The brief history of car painting
Initially, car bodies were simply dipped into a vat of paint. Unfortunately, the paint didn'tusually cover the whole surface evenly so some areas were barely protected at all. Inaddition, the paint used didn't protect well against salt corrosion.
In the early 1970s it wasfound that cars could have paint electroplated onto them, using the car itself as the anode.These coatings were a lot better than the earlier dip coatings, but they involved using a resinwith organic acid groups. These reacted with the zinc of zinc-coated steel (used to slowdown corrosion) so that the vehicles couldn't have the added protection of a zinc coating. Inaddition, there remained some problems with coverage. Now most vehicles are electrocoated using a cathodic process. This uses less electricity,gives a coating that is more resistant to salt corrosion than either of the other methods, resultsin good coverage and can be used in conjunction with zinc coated steels. In addition, the bisphenol A epoxy resin system combined with urethane gives an outstanding combination of mechanical properties and corrosion resistance. This system was not introduced earlier because it involves the crosslinking of alkali, not acidic, groups to form the resin base. Untilthe late 1970s no efficient means for doing this was known, but now it is standard practice.Electrocoating has grown rapidly in popularity. The process was developed in the 1960's,and by 1970 10% of all vehicles world wide were electrocoated. By 1990 this had increasedto 90% of all vehicles, and today it is by far the most commonly used vehicle coating process.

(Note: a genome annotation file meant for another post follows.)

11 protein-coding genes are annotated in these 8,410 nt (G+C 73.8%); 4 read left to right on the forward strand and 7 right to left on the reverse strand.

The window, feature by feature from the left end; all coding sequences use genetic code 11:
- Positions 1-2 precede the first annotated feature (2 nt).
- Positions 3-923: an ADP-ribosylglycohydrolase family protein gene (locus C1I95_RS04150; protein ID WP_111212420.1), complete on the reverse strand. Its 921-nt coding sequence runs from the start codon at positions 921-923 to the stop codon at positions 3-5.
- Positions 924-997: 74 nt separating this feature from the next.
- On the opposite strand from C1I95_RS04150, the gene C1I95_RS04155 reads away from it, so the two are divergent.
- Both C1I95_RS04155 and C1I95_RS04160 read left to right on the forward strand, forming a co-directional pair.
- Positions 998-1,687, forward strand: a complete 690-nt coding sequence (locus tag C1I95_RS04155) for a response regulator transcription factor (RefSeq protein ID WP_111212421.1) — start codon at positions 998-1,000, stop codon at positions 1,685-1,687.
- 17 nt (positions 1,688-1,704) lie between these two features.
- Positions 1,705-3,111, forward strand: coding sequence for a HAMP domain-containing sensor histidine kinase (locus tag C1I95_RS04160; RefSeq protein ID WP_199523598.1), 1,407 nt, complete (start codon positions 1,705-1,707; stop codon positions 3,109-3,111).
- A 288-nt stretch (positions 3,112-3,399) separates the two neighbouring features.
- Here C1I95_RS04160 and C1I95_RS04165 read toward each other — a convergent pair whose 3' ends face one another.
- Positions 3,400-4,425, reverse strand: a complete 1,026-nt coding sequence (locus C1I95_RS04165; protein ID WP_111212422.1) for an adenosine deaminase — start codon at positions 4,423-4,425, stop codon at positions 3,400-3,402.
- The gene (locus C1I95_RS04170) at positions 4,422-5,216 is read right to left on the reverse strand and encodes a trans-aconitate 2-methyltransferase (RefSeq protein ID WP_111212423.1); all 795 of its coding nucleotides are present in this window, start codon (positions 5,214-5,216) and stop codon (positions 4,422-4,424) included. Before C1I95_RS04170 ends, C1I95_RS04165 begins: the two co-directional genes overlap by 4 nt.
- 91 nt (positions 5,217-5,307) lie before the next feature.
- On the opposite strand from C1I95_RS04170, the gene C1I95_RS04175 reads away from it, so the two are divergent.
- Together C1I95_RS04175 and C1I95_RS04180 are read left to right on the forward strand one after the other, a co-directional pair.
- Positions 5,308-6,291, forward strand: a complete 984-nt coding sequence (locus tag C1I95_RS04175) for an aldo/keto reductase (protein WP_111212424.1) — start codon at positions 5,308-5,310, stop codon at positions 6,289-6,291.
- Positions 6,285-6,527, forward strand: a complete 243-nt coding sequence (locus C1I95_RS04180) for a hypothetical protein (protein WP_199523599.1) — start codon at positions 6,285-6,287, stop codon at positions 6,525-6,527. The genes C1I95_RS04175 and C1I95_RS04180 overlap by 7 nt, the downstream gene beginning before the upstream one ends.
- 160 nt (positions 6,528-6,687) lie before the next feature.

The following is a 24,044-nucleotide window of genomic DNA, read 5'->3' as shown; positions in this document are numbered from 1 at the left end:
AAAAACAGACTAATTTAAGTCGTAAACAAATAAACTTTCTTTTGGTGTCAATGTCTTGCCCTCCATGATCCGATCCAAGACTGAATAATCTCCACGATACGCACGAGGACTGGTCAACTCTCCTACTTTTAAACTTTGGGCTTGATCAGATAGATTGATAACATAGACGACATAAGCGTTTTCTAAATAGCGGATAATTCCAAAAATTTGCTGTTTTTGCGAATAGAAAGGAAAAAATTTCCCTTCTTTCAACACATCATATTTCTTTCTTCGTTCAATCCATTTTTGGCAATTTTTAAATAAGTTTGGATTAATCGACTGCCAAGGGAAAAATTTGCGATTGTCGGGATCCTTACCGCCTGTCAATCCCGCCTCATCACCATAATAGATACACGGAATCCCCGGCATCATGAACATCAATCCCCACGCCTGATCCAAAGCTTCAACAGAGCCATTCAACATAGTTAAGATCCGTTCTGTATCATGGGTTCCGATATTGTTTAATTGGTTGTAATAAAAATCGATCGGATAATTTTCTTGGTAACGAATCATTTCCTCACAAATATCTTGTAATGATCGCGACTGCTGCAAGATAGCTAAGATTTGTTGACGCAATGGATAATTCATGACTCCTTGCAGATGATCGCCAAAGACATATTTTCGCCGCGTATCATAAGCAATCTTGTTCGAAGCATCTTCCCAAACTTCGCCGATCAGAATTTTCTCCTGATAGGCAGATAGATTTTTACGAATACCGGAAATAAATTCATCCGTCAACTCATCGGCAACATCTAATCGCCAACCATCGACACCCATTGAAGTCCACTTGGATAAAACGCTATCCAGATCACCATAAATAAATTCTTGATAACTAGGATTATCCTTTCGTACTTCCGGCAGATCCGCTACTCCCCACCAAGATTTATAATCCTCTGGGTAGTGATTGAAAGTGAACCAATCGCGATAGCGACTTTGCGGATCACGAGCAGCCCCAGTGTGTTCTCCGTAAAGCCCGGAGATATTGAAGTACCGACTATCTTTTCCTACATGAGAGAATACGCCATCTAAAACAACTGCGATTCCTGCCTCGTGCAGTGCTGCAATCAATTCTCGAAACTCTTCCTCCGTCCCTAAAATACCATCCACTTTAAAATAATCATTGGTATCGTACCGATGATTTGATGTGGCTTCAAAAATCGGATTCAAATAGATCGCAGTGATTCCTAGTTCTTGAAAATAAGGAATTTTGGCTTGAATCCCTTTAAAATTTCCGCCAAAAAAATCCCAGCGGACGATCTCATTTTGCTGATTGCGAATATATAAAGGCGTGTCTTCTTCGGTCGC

The anodic process, like the dip process, is now only used for a small number of specialapplications. However, it is included near the end of this article because it is of considerablehistoric importance, being the first electrocoating method used for auto-body surfacecoatings. The cathodic process is what is usually used, and it is essentially similar to theanodic process, except that the process involves the crosslinking of basic, rather than acidic,groups.
THE MANUFACTURING PROCESS
Auto bodies are coated with paint in a five step process. The steps are as follows:
precleaning (to remove dirt and grease)
phosphating (to provide a better surface for the paint and for additional corrosion protection)
electrocoating (the actual application of the paint)
rinsing (to remove the "cream coat" of paint that hasn't bonded to the metal surface)
baking (to crosslink the polymeric coating)These steps are detailed below.
In countries such as the USA and Canada that have a lot of snow on the roads in winter, this snow isremoved from the roads by sprinkling it with salt. Unfortunately this salt also corrodes the underbodies of cars - a process known as "salt corrosion".